(Photo: Ethan Myerson/Getty)


Rico Cortes, a former minor league baseball player and scout for the Chicago White Sox, was raised in a Christian community in Puerto Rico. But in the 1990s, he began "searching his roots" and found out he was a descendant of medieval Spanish Jews. His reaction was anything but predictable.

"When I kept reading the Bible, [Jesus] kept Shabbat, he ate kosher, he kept the faith," says Cortes. He found himself thinking, "Wait a minute — what's going on? How come we don't do what he did? It's hypocritical."

Cortes, 47, decided that the best way to understand the Torah is to "really live it.… It's the only way." So he became a self-described "Torah-observant believer inYeshua," or member of the Hebrew Roots movement.

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Now Cortes studies Torah six to seven hours a day and teaches full time. He is also the founder of the popular Wisdom in Torah ministry, which is mainly online. He says he has followers from more than 130 countries, and he is invited to speak to Hebrew Roots communities all over the world. In the next few months he will travel toColombia, South Africa, Canada, Costa Rica and multiple cities in the U.S. and Puerto Rico. He recently lead a prayer session of 500 followers in China, held in a school gym.

"There's a huge awakening all over the world; it's growing by leaps and bounds," he says.

Meet the Hebrew Roots movement. On the surface, many of its followers might look like Conservative or Orthodox Jews. They keep kosher, observe the Sabbath, celebrate Passover, wear Stars of David and speak Hebrew. Some are circumcised, and have beards and peyos. They're extraordinarily pro-Israel and often place an emphasis on how many times they've visited the country."A lot of the first believers in Jesus were Jewish," says Caleb Camero, a 21-year-old member of the movement. "For me, getting closer to the lifestyle is getting closer to my Messiah."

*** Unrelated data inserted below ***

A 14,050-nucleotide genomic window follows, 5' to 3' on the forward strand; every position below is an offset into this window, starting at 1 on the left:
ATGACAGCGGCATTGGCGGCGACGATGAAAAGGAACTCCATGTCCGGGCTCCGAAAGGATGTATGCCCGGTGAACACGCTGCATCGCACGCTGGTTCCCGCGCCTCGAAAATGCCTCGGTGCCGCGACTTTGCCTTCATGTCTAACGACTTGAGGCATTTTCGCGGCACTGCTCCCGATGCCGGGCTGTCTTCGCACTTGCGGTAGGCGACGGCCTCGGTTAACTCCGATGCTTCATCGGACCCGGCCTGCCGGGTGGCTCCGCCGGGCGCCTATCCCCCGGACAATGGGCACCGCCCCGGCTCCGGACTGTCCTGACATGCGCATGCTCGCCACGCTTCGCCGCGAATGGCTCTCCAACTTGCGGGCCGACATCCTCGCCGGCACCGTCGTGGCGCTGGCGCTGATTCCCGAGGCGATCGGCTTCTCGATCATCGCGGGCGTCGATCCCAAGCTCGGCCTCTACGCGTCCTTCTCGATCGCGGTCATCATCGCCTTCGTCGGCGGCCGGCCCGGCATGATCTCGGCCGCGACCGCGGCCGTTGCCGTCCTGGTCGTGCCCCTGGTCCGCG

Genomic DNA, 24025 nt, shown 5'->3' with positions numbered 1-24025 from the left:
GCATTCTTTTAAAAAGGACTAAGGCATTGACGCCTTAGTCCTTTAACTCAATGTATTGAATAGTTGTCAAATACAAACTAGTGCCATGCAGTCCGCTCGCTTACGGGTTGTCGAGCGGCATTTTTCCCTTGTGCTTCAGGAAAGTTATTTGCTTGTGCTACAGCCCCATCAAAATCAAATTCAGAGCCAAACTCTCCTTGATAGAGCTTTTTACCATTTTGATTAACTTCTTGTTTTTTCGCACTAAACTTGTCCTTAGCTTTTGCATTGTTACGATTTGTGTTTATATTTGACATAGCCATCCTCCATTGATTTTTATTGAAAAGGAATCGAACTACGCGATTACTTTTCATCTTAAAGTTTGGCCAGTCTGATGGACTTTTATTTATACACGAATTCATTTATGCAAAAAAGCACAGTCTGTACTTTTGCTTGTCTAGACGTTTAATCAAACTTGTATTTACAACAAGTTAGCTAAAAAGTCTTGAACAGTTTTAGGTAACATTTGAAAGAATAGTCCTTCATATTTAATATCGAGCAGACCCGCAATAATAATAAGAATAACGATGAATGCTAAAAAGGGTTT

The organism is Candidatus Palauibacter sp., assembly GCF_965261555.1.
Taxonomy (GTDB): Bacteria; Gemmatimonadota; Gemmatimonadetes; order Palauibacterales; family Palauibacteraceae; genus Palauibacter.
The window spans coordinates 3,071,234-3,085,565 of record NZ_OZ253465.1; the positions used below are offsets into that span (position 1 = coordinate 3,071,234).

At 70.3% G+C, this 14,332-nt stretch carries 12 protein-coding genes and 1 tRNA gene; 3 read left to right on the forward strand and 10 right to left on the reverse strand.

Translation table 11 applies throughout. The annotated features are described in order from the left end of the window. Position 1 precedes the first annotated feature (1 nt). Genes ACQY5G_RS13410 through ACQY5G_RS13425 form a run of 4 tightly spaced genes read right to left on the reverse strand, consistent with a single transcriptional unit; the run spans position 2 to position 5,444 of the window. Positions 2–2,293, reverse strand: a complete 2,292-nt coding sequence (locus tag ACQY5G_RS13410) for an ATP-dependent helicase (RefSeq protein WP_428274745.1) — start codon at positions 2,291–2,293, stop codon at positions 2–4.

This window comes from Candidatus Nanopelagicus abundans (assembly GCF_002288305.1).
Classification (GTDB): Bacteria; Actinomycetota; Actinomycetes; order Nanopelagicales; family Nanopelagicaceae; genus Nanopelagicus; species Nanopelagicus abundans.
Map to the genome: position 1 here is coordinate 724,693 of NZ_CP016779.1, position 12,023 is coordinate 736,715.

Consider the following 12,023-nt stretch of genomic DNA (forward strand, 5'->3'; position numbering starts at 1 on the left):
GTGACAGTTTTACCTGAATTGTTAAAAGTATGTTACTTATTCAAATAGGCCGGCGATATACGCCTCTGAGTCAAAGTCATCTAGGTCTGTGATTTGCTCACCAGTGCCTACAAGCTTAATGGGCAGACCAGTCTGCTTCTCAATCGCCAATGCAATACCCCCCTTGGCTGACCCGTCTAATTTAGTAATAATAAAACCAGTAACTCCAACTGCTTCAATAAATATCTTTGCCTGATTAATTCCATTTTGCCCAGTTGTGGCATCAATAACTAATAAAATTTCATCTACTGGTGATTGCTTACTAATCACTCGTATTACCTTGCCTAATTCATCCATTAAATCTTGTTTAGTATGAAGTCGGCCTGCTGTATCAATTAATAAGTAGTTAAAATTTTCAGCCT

But their religion centers on Jesus, whom they refer to as Yeshua, his Hebrew name. And they believe that the right path to following Jesus is to live as he did, by observing the Torah.

(Hebrew Roots shouldn't be confused with Jews for Jesus, whose followers consider themselves Jewish, are heavily organized, and are known for their intense proselytizing.)

Menachem Kaiser is a journalist who published an in-depth article on Hebrew Rootsfor Tablet magazine. He reports that while the number of Hebrew Roots members is hard to quantify, there are 200,000 to 300,000 followers worldwide, most of whom joined in the past 15 years.

"Everything is very, very much Internet-fueled," says Kaiser. "All of the ministries are mainly online." He points to an enormous rise of online orthodox institutions likeaish.com and Chabad.org. Translations of ancient Aramaic and Hebrew texts have drastically improved. The combination of better translations and the Web has made a lot of very traditional Jewish texts accessible to the masses.

"This wouldn't have been possible 20 years ago," he says.

The majority of Hebrew Roots followers fellowship practice online, and thus the community aspect of the movement is virtual. Some believers attend nearby messianic or traditional synagogues. Every now and then big events are held, where members come together in person. Last June, for example, more than a thousand people attended Revive 2013, a religious conference in Dallas. This year's conference will be held June 27-29 in Jacksonville, Fla. Other large gatherings include the Feast of the Tabernacles, hosted by Lion and Lamb Ministries. Missions to Israel are common.

Many of the followers Kaiser interviewed were from the American South, although there are believers scattered all over the world. A majority came from highly religious Christian backgrounds, where the Bible is followed very closely. Camero, for instance, belonged to the Church of God and was inspired by his aunt to go to a messianic congregation. He started learning Hebrew and began to observe the Torah more closely.

"Nationwide, people are finding the Talmud above the Bible and reading it in Hebrew," he says.

Hebrew Roots followers emphatically don't identify as Christian, because they view contemporary Christians as strongly influenced by pagan culture. For example, they don't celebrate Christmas. On the other hand, Kaiser explains, they see a conversion to Judaism as a renouncement of faith in Jesus, which they view as a travesty.

"It's a loose identity," explains Kaiser. "There isn't a church, there isn't a leader. It gets very fragmented."

There are 10 to 15 major ministries and hundreds of smaller ones. Many are subscription-based and charge for their seminars, classes and prayers. If Hebrew Roots continues to grow, one could easily see certain personalities turning their followings into the kind of hefty profits brought in by megachurches, trading sprawling cathedral complexes for vast online ministries fueled by a culture of paying for knowledge.

Legions of well-educated, faithful followers mixed with big personalities and big profits? Sounds like Hebrew Roots, not unlike other ascendant religions, may soon have to deal with some complex challenges.

What would Yeshua do, indeed.

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